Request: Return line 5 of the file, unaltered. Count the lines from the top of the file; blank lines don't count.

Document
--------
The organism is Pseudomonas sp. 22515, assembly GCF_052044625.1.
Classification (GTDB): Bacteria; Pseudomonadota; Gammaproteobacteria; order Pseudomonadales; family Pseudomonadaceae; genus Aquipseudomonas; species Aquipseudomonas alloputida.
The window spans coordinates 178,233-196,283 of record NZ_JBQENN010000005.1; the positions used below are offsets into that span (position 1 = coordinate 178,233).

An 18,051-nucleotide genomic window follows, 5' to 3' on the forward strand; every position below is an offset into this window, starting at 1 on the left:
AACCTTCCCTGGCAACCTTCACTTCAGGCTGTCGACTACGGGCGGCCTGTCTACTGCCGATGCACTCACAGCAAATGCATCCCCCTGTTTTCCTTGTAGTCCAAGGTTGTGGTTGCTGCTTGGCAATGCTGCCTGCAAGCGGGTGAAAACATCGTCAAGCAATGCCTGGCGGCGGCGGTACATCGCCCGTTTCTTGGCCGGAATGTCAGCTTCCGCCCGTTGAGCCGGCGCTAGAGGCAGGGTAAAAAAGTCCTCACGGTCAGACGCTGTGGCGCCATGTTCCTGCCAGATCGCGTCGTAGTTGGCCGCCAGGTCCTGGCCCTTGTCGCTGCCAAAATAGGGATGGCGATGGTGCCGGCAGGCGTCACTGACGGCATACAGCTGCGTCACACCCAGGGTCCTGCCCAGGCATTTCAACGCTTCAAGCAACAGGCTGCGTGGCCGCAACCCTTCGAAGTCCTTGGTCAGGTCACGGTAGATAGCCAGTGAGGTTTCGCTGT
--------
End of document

AACCTTCCCTGGCAACCTTCACTTCAGGCTGTCGACTACGGGCGGCCTGTCTACTGCCGATGCACTCACAGCAAATGCATCCCCCTGTTTTCCTTGTAGTCCAAGGTTGTGGTTGCTGCTTGGCAATGCTGCCTGCAAGCGGGTGAAAACATCGTCAAGCAATGCCTGGCGGCGGCGGTACATCGCCCGTTTCTTGGCCGGAATGTCAGCTTCCGCCCGTTGAGCCGGCGCTAGAGGCAGGGTAAAAAAGTCCTCACGGTCAGACGCTGTGGCGCCATGTTCCTGCCAGATCGCGTCGTAGTTGGCCGCCAGGTCCTGGCCCTTGTCGCTGCCAAAATAGGGATGGCGATGGTGCCGGCAGGCGTCACTGACGGCATACAGCTGCGTCACACCCAGGGTCCTGCCCAGGCATTTCAACGCTTCAAGCAACAGGCTGCGTGGCCGCAACCCTTCGAAGTCCTTGGTCAGGTCACGGTAGATAGCCAGTGAGGTTTCGCTGT